Disgruntled GP fined for using alias to post negative reviews

Dr Pleayo Tovaranonte has been censured by the Health Practitioners Disciplinary Tribunal. Photo:...
Dr Pleayo Tovaranonte has been censured by the Health Practitioners Disciplinary Tribunal. Photo: LinkedIn
A disgruntled doctor used an alias on social media to attack his former employers, accusing one medical centre of “disgusting behaviour” and the other of dangerous practices.

The GP also laid a Health and Disability Commissioner complaint against one of the centres under the same false identity, alleging it put profits before the care of its patients.

Christchurch’s Dr Preechapon Tovaranonte, known as Pleayo Tovaranonte, has now been censured and ordered to pay $48,000 following a hearing before the Health Practitioners Disciplinary Tribunal.

While the tribunal’s ruling was made in November last year, it was only publicly released this week.

It’s not the first time Tovaranonte has drawn the ire of the tribunal.

In 2017 he was suspended for three months after copying patient information from a Christchurch Hospital database onto a USB stick and later using the information to claim more than $30,000 in false ACC claims.

Tovaranonte continues to work as a doctor in Christchurch and is currently a GP at Doctors on Cashel, according to its website.

In his latest case before the tribunal, the statement of facts stated his contract at an unidentified clinic was terminated in November 2016.

Before he began work there, he created the pseudonym “Paul Tavern” to use in online reviews and Trade Me listings. But in May 2017, he used the false name to post a negative review of the clinic on Google.

“The waiting time was astronomically long to the point of being dangerous,” he posted. “I think they have had three managers over the last year. There must be something intrinsically wrong in this organisation or the higher management.”

He made another disparaging post in December 2017.

In May 2019, he was sacked from another clinic, which was also not identified in the decision.

Tovaranonte took to a community Facebook page under the same pseudonym claiming he took his sick child to the clinic but was turned away as they were about to close. The claim was false.

In July 2019 he wrote to the Health and Disability Commissioner under his pseudonym, stating the clinic put financial gain before patients’ best interests and had dismissed patient concerns about those policies.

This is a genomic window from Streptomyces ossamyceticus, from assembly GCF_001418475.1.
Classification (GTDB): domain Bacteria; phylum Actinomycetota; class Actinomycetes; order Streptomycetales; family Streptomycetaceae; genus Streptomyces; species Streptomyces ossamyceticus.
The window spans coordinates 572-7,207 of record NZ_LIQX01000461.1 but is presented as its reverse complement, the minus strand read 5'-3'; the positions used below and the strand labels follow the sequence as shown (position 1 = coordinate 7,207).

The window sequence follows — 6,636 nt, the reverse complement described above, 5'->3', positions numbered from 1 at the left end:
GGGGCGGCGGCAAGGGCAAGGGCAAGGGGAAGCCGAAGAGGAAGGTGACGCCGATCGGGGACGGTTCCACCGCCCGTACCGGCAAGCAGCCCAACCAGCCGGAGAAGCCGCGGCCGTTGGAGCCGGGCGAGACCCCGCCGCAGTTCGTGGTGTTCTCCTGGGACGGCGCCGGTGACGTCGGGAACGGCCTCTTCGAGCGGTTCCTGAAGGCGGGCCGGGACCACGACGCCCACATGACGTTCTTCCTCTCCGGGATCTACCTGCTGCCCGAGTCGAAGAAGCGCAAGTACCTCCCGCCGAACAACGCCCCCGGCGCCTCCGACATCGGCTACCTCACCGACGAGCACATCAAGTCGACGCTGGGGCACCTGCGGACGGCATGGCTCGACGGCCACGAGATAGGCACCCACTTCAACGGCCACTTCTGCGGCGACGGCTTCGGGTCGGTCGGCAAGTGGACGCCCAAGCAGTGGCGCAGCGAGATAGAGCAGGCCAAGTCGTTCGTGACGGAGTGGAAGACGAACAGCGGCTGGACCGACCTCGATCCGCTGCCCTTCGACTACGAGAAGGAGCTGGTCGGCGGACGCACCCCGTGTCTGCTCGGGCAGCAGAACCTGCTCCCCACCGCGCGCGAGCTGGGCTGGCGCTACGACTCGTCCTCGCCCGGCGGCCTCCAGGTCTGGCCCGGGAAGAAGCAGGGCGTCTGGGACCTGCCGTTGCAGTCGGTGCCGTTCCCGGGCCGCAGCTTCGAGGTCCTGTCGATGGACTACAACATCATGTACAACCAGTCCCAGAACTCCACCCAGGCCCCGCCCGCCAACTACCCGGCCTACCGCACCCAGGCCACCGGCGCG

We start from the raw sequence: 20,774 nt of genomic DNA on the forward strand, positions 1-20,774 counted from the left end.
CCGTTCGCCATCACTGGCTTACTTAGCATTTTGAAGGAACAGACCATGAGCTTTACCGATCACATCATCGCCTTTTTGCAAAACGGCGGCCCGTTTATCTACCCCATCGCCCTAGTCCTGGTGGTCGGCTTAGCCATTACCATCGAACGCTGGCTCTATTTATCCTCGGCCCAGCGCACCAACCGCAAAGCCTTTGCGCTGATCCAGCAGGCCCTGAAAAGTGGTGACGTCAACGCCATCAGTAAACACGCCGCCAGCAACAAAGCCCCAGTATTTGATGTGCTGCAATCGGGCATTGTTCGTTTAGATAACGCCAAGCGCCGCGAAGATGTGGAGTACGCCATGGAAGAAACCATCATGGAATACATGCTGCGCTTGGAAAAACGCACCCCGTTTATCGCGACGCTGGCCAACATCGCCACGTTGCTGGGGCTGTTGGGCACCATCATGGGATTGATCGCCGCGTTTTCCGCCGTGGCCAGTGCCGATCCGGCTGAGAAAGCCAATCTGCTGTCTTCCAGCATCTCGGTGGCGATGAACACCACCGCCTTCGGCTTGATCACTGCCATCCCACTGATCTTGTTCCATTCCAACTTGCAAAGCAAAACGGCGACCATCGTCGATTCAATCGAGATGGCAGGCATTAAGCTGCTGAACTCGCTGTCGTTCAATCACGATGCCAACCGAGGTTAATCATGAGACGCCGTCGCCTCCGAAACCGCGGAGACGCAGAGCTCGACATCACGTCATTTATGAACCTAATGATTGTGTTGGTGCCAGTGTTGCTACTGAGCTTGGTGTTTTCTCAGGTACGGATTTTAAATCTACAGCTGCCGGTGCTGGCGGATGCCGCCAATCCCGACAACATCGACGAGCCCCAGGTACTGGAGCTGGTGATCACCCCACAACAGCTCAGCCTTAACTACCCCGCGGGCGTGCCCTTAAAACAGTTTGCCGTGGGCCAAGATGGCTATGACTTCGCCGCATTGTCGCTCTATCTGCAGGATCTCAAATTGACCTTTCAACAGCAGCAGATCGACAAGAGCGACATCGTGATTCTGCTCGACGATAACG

The following month he made several online posts about the clinic, including responding to another user’s allegation in which he wrote the clinic was “well known for this kind of disgusting behaviour”.

In response to an online recommendation of a doctor, Tovaranonte wrote “he charges your arm and your leg. Plus he is close to retirement and he has not been up to date with modern medicine”.

The decision said Tovaranonte had founded a website to provide career advice to doctors. In 2020 he revamped the website and labelled himself as “co-founder and CEO” and included profiles of two other people he also listed as co-founders.

The two other “co-founders” were fictitious, and photographs of them were ripped from a stock image site.

Tovaranonte’s profile on the website and his LinkedIn profile also listed two law degrees from two UK universities. The claim was false - Tovaranonte had never obtained the qualifications, the decision stated.

‘Unprofessional and unethical’

In his latest case before the tribunal, Tovaranonte was charged with professional misconduct.

While he did not dispute the facts, his lawyer submitted that even if he was misguided in his actions, they were consistent with a genuine motivation.

Ultimately, the tribunal found that his comments made against the first practice, where he labelled its alleged failures “dangerous”, were derogatory.

“The Tribunal considers that it is unethical to make a statement using the pseudonym, and then drawing on material others have told him, and then to falsely cast this statement as being his own personal experience.”

His comment referencing “disgusting behaviour” about the second clinic was “highly unprofessional criticism”, the tribunal ruled. It reached a similar conclusion regarding the comments he made about a specific doctor.

Regarding the complaint to the Health and Disability Commissioner, the tribunal found Tovaranonte misused the process by providing misleading and inaccurate information involving a vulnerable patient.

His lawyer submitted the complaint was a “protected disclosure” under a piece of law designed to protect whistleblowers. The tribunal disagreed.

Tovaranonte told the tribunal he accidentally published his website in an unfinished state. The tribunal still found it to be misleading, due to both the fictitious “co-founders” and the doctor’s false claims about his legal qualifications. It reached the same conclusion for the LinkedIn profile.

Tovaranonte said detailing the qualifications was an “inadvertent error”.

“We are satisfied that Dr Tovaranonte acted in an unprofessional and unethical manner. This is a significant departure from professional standards and separately warrants a finding of professional misconduct.”

Tovaranonte was censured, fined $8000 and ordered to pay $40,000 in costs.

He was also ordered to engage with a clinical psychologist every three months for three years and to undergo professional mentoring and supervision.

NZME attempted to contact Tovaranonte via Doctors on Cashel. While the clinic confirmed he worked there, it said it could not pass on the request.

By Ethan Griffiths, Open Justice reporter